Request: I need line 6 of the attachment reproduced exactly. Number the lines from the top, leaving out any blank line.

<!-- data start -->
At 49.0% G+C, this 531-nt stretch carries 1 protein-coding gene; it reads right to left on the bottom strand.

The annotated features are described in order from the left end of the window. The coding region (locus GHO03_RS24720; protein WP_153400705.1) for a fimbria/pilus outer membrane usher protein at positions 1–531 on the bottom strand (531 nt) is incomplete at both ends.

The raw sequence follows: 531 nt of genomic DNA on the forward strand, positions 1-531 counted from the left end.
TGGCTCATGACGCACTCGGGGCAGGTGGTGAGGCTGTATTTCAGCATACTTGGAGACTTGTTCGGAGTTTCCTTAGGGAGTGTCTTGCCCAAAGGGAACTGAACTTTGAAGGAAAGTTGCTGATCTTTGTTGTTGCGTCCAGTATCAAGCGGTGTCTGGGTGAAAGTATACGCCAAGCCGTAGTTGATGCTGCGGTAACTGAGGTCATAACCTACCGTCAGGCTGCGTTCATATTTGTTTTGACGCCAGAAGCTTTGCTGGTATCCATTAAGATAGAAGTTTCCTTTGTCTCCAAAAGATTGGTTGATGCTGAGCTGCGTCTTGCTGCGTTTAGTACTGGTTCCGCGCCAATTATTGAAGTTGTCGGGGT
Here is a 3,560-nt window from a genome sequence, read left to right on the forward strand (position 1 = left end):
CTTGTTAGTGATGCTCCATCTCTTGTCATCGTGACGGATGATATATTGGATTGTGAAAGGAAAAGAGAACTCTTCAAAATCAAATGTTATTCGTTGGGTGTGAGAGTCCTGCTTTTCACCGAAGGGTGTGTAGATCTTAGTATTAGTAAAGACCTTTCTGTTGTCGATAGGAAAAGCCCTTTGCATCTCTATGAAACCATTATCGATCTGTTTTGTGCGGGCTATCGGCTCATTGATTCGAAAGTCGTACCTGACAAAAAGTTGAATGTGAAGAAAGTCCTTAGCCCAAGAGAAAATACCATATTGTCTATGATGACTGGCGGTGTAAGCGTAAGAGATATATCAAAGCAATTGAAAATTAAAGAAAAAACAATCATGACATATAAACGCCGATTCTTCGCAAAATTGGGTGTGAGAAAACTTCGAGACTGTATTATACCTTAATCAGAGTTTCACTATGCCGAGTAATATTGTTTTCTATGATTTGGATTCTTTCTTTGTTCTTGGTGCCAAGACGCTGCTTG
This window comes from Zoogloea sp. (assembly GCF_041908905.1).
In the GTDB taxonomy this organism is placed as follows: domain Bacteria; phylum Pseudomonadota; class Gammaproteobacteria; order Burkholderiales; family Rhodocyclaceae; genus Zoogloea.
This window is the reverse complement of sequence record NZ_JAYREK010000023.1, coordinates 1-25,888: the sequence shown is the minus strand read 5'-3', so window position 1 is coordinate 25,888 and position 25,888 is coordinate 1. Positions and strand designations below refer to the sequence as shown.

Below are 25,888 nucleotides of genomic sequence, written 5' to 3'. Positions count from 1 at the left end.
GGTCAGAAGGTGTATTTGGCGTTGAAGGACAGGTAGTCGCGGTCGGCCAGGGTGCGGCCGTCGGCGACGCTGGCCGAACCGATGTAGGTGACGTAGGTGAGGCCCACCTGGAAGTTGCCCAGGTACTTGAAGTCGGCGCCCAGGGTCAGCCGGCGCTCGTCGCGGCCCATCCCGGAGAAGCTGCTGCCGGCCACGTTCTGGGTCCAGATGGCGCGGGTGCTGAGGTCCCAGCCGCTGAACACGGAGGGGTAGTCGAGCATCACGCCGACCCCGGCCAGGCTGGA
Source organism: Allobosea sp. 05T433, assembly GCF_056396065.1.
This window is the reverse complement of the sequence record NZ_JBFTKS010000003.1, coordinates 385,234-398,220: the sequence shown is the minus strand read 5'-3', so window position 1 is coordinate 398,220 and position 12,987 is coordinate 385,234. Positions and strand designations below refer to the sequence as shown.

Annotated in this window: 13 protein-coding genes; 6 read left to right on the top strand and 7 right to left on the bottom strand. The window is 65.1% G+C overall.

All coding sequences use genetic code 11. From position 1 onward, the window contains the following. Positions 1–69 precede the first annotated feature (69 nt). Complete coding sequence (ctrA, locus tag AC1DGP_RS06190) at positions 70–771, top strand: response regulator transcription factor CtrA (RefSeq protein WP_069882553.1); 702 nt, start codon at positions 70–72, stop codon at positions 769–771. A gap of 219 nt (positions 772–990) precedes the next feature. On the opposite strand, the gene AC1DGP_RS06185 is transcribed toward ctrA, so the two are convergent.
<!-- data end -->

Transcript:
CTTGTTAGTGATGCTCCATCTCTTGTCATCGTGACGGATGATATATTGGATTGTGAAAGGAAAAGAGAACTCTTCAAAATCAAATGTTATTCGTTGGGTGTGAGAGTCCTGCTTTTCACCGAAGGGTGTGTAGATCTTAGTATTAGTAAAGACCTTTCTGTTGTCGATAGGAAAAGCCCTTTGCATCTCTATGAAACCATTATCGATCTGTTTTGTGCGGGCTATCGGCTCATTGATTCGAAAGTCGTACCTGACAAAAAGTTGAATGTGAAGAAAGTCCTTAGCCCAAGAGAAAATACCATATTGTCTATGATGACTGGCGGTGTAAGCGTAAGAGATATATCAAAGCAATTGAAAATTAAAGAAAAAACAATCATGACATATAAACGCCGATTCTTCGCAAAATTGGGTGTGAGAAAACTTCGAGACTGTATTATACCTTAATCAGAGTTTCACTATGCCGAGTAATATTGTTTTCTATGATTTGGATTCTTTCTTTGTTCTTGGTGCCAAGACGCTGCTTG